Book Review: ’52 Cups of Coffee’ Serves as Inspiration for a Little Introspection

    52 Cups bookFrom the dedication on Megan Gebhart’s new book, “52 Cups of Coffee,” you know you’re in for something saucy and different.

    “Dedicated to my parents,” the Michigan State University grad writes, “for trusting me to talk to strangers.”

    Gebhart started a stellar journey in 2010. That is when the MSU senior decided to challenge herself based on a quote she read. It went something like this: “Who you are in five years depends on the people you meet and the books you read.”

    She was still pondering those words when she met with a fellow student named Brett, who it turns out was a kindred spirit. Realizing how important that one coffee get-together with him was – it created a long-term friendship – Gebhart decided to push it a little further. What if she went to coffee with a whole bunch of people to see what happened?

    So she created a website and called it “52 Cups.” She began setting up meetings with friends in and around East Lansing, never knowing where her next cuppa joe would take her. The result was a year-long adventure that brought her into conversations with everyone from legendary MSU basketball coach Tom Izzo to Detroit restaurateur Torya (Blanchard) Schoeniger and Apple co-founder Steve Wozniak, just to name a few.

    Every meeting resulted in a blog post. Each blog post had a life lesson snuck in there. These little tidbits could be simple – for instance, “Life isn’t always beautiful.” Some could be major league, like “Be a part of something bigger than yourself.” Some could be inspirational, such as “When you follow your passion, the future is always exciting.”

    The book, according to Gebhart, “is a compilation of 52 conversations I had in 29 cities across 7 countries during my senior year of college. The book includes profiles of Steve Wozniak, Seth Godin, and Tom Izzo along with unexpected stories from a dairy farmer, first-grader, WWII survivor, and so many more.”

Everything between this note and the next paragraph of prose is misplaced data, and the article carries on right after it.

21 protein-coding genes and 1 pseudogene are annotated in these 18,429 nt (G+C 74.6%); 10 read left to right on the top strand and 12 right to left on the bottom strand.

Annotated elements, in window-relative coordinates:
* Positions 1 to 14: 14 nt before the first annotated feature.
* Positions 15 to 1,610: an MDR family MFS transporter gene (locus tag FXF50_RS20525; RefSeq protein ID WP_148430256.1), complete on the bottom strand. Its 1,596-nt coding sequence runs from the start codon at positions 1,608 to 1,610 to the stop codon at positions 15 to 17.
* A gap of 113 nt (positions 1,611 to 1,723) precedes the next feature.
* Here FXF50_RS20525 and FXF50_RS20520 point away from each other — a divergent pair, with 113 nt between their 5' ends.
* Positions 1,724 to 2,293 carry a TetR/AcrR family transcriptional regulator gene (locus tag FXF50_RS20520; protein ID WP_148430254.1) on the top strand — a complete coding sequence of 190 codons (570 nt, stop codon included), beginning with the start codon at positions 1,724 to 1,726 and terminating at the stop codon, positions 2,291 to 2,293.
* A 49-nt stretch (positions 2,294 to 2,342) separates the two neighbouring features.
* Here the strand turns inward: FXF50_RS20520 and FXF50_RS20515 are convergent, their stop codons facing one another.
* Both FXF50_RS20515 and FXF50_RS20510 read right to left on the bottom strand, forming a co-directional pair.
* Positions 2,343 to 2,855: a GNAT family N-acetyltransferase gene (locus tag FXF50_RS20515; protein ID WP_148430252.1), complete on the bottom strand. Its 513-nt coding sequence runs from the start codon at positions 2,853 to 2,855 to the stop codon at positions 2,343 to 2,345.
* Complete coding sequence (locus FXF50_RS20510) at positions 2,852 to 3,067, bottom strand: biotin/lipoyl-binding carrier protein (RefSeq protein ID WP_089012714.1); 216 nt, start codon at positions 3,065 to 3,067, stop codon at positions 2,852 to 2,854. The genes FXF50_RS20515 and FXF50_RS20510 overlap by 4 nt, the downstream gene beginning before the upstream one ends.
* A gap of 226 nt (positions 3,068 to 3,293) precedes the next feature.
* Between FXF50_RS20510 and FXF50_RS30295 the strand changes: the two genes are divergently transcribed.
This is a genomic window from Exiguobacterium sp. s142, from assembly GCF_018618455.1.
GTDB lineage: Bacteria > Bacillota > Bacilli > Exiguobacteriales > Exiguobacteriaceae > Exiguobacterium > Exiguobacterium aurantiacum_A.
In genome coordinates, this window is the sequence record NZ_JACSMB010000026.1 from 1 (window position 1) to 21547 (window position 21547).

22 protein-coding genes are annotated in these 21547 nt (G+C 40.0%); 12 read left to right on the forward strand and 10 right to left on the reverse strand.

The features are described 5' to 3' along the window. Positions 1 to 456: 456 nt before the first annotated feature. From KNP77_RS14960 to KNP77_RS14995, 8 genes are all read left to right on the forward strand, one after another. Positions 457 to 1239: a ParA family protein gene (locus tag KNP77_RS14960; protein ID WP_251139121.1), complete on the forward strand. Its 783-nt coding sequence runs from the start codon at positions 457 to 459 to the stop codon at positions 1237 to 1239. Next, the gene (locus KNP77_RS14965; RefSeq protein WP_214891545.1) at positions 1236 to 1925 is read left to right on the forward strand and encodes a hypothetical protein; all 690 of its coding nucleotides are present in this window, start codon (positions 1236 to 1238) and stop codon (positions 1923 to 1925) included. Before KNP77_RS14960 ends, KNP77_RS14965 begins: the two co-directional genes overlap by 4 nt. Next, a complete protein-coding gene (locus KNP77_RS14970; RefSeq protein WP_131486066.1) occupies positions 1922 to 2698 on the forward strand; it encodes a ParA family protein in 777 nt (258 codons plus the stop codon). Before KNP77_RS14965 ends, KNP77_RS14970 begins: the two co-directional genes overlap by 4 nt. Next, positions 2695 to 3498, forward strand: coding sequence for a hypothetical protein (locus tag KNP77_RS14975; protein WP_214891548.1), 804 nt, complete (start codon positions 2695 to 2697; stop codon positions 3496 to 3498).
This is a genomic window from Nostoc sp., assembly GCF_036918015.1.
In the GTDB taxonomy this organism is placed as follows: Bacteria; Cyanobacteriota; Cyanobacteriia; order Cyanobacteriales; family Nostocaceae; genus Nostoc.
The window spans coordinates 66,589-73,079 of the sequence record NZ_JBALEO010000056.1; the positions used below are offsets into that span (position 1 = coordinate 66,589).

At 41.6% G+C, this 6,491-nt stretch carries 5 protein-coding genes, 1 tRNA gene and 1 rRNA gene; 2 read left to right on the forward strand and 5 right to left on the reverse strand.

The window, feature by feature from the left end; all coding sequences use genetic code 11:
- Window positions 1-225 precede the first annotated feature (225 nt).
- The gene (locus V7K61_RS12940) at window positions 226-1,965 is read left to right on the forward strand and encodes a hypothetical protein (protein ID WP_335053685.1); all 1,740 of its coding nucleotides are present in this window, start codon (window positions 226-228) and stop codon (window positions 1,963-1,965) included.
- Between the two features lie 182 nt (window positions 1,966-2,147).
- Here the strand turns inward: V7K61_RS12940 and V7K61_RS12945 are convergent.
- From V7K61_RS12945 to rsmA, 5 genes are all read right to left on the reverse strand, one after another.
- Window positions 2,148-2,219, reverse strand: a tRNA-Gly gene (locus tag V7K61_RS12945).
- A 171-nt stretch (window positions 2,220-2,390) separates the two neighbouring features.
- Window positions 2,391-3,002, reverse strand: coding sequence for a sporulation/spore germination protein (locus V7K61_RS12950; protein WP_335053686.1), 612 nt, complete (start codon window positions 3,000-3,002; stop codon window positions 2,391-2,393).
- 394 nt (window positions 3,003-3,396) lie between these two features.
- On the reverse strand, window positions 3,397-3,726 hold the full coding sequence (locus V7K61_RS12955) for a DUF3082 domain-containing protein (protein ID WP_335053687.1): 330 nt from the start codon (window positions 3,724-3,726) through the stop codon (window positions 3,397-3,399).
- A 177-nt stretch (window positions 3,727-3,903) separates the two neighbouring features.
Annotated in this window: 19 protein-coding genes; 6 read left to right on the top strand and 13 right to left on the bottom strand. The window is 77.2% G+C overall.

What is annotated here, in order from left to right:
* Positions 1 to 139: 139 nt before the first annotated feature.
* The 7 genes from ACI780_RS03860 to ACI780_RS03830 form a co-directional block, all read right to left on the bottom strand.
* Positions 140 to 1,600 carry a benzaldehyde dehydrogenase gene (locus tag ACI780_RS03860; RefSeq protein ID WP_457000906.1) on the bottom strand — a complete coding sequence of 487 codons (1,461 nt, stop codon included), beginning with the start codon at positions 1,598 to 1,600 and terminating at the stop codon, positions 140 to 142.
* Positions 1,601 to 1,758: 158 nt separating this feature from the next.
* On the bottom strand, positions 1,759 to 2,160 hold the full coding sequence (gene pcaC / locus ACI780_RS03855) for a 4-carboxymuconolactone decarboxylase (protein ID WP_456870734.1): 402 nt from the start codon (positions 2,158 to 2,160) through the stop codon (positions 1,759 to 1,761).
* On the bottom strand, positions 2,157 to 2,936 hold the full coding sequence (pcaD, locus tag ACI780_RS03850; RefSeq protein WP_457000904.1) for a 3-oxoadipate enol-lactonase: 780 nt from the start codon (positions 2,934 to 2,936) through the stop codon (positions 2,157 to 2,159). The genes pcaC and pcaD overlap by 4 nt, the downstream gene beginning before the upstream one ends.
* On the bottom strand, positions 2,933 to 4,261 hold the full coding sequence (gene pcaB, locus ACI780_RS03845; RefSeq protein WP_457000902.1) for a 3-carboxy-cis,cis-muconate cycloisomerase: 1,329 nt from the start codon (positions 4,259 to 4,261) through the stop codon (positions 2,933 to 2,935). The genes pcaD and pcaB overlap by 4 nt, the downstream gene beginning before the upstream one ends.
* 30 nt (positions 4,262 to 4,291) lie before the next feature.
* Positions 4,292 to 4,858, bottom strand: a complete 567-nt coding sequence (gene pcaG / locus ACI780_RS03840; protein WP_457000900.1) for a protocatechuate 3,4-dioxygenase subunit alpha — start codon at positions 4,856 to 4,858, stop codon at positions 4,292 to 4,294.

To have each of these blog posts in one book is amazing. I followed Gebhart’s journey with interest because I loved the idea of meeting new people. As a natural introvert, pushing myself out there isn’t my strong suit – I got into journalism in high school because I wanted to break out of my shell. Here was a young college student doing something I found challenging – and writing these terrific blogs about each one.

    Megan Gebhart
    Megan Gebhart

    Seeing each one linked through chapters brings the project into a larger focus. Gebhart got one stunning amount of advice in those 52 cups of coffee. For the price of dinner and a movie (granted, a nice dinner), she got a lifetime of good ideas. She received a huge amount of short cuts to creating a well-rounded existence. She got her investment back and then some.

    It may be tempting to read only a few chapters in her book – say, of the famous people. Or of the people you know yourself. But I found that rereading each one reminded me not only of where I was when I initially read it, but where I am now and where I want to be. It was a good reminder of how important self-review and reflection truly is. How often in this smartphone-crazed world of constant connection do we try to find out what’s going on in our own heads? It’s scary in there, I realize. But it also is important to ask the big questions about whether you’re really living the life you’re meant to have.

    Sounds like Oprah, sure. But Gebhart jumpstarted my brain on tracks I didn’t know I could explore. She made me want to keep reading. Her experiences translated directly to my life, and that’s so cool. And she’s about 20 years younger than me, so I’m gonna say she’s going to do amazing things with her time on this planet. And I hope she continues to write about them. Because I want to read every word. It’s like finding a new friend who understands your struggle and shows empathy instead of competitiveness.

    I think you’ll fiind  “52 Cups” refreshing and interesting. And, best of all, it may inspire you to create your own version. Maybe 52 kayak rides? Or something like 52 plates of cheesecake? Whatever your poison, chances are if you share it with another human being, ask some big questions and REALLY listen to what they say, you’ll walk away with some decent advice that probably will change your life.

    So who will you be in five years?